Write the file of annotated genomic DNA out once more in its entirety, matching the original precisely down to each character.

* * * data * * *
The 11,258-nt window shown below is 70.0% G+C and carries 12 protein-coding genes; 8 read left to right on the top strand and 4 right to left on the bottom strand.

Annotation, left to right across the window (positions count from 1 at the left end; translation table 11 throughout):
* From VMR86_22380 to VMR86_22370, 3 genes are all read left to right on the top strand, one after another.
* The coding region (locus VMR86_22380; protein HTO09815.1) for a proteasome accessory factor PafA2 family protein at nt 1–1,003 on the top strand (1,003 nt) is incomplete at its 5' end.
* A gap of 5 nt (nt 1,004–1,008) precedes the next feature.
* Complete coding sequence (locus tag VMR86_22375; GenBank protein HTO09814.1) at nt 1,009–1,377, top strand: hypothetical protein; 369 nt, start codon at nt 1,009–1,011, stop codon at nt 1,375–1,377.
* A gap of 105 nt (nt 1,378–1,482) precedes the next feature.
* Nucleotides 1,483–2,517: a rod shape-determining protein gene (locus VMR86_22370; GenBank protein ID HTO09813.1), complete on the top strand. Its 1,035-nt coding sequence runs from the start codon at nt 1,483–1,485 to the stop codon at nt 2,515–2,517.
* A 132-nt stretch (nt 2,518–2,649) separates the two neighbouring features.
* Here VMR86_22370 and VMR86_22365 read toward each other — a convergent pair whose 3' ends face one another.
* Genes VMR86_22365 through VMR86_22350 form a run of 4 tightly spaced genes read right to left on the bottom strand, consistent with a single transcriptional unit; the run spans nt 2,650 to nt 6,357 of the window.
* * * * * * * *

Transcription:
The 11,258-nt window shown below is 70.0% G+C and carries 12 protein-coding genes; 8 read left to right on the top strand and 4 right to left on the bottom strand.

Annotation, left to right across the window (positions count from 1 at the left end; translation table 11 throughout):
* From VMR86_22380 to VMR86_22370, 3 genes are all read left to right on the top strand, one after another.
* The coding region (locus VMR86_22380; protein HTO09815.1) for a proteasome accessory factor PafA2 family protein at nt 1–1,003 on the top strand (1,003 nt) is incomplete at its 5' end.
* A gap of 5 nt (nt 1,004–1,008) precedes the next feature.
* Complete coding sequence (locus tag VMR86_22375; GenBank protein HTO09814.1) at nt 1,009–1,377, top strand: hypothetical protein; 369 nt, start codon at nt 1,009–1,011, stop codon at nt 1,375–1,377.
* A gap of 105 nt (nt 1,378–1,482) precedes the next feature.
* Nucleotides 1,483–2,517: a rod shape-determining protein gene (locus VMR86_22370; GenBank protein ID HTO09813.1), complete on the top strand. Its 1,035-nt coding sequence runs from the start codon at nt 1,483–1,485 to the stop codon at nt 2,515–2,517.
* A 132-nt stretch (nt 2,518–2,649) separates the two neighbouring features.
* Here VMR86_22370 and VMR86_22365 read toward each other — a convergent pair whose 3' ends face one another.
* Genes VMR86_22365 through VMR86_22350 form a run of 4 tightly spaced genes read right to left on the bottom strand, consistent with a single transcriptional unit; the run spans nt 2,650 to nt 6,357 of the window.